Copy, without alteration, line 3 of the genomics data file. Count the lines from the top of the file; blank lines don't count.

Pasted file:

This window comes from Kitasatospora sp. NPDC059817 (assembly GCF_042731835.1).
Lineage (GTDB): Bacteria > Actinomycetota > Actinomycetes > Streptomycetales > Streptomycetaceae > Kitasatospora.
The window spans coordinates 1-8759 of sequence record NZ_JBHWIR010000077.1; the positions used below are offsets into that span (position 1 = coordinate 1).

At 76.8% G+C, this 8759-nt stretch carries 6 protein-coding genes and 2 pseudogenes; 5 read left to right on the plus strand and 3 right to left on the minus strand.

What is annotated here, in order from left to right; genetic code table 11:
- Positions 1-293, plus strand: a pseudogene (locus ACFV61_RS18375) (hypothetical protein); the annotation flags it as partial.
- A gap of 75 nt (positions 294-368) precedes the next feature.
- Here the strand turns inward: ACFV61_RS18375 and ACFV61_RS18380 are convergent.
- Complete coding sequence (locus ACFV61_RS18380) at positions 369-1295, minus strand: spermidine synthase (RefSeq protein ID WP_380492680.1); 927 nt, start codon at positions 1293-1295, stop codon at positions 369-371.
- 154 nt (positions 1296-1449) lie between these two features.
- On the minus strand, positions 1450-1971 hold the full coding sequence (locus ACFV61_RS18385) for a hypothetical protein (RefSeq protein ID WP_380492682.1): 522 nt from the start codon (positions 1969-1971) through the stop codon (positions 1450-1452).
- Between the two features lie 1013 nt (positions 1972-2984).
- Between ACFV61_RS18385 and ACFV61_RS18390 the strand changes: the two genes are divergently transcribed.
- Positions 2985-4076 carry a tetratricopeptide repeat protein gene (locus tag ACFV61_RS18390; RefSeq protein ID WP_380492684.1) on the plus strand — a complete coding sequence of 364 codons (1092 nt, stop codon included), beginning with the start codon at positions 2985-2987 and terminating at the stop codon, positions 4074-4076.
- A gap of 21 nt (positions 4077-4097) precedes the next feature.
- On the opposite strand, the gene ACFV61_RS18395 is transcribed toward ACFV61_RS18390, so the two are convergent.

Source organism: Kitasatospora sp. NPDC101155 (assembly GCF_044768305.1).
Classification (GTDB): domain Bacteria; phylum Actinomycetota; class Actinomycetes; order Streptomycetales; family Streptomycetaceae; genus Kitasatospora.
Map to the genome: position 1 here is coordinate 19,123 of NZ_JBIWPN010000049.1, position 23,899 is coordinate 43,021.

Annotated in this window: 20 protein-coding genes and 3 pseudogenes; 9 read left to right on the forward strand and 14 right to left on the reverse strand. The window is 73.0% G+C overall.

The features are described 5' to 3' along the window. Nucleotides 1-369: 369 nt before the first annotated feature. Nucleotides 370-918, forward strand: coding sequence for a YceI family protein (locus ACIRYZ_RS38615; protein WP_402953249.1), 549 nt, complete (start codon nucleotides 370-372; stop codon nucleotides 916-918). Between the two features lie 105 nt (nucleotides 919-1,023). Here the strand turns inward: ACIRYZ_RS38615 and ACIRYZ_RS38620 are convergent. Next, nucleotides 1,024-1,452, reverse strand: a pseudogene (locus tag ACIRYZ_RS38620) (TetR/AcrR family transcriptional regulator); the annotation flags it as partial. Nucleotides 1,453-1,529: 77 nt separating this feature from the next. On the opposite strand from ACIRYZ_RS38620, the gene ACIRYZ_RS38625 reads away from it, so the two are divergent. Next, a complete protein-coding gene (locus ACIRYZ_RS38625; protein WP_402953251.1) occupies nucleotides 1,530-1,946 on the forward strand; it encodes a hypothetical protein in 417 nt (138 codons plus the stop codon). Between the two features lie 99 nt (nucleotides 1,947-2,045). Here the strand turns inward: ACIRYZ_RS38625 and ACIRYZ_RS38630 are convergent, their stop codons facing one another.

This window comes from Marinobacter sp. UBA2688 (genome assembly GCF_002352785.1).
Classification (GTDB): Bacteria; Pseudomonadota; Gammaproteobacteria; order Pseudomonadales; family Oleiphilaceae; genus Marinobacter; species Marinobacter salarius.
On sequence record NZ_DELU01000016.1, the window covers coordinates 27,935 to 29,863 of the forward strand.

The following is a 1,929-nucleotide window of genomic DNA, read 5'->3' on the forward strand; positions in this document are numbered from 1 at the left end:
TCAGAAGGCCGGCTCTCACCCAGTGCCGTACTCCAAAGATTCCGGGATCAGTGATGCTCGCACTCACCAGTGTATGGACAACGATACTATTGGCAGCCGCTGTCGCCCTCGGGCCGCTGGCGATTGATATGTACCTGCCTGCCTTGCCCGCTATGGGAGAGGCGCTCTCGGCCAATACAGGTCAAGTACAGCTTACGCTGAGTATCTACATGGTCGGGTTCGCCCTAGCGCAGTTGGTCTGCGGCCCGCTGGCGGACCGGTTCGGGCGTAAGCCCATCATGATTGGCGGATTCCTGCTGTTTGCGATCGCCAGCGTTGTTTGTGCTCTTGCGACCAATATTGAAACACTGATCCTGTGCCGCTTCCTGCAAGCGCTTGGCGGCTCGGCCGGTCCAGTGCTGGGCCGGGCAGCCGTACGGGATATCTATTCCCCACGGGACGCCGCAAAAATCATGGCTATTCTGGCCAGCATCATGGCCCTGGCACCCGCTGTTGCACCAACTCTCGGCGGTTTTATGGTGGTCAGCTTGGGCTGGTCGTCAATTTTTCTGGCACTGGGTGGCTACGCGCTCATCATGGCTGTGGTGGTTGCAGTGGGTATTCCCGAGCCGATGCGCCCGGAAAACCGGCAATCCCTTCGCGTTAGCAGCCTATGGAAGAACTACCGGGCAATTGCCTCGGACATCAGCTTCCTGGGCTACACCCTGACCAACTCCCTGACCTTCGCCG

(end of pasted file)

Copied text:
The window spans coordinates 1-8759 of sequence record NZ_JBHWIR010000077.1; the positions used below are offsets into that span (position 1 = coordinate 1).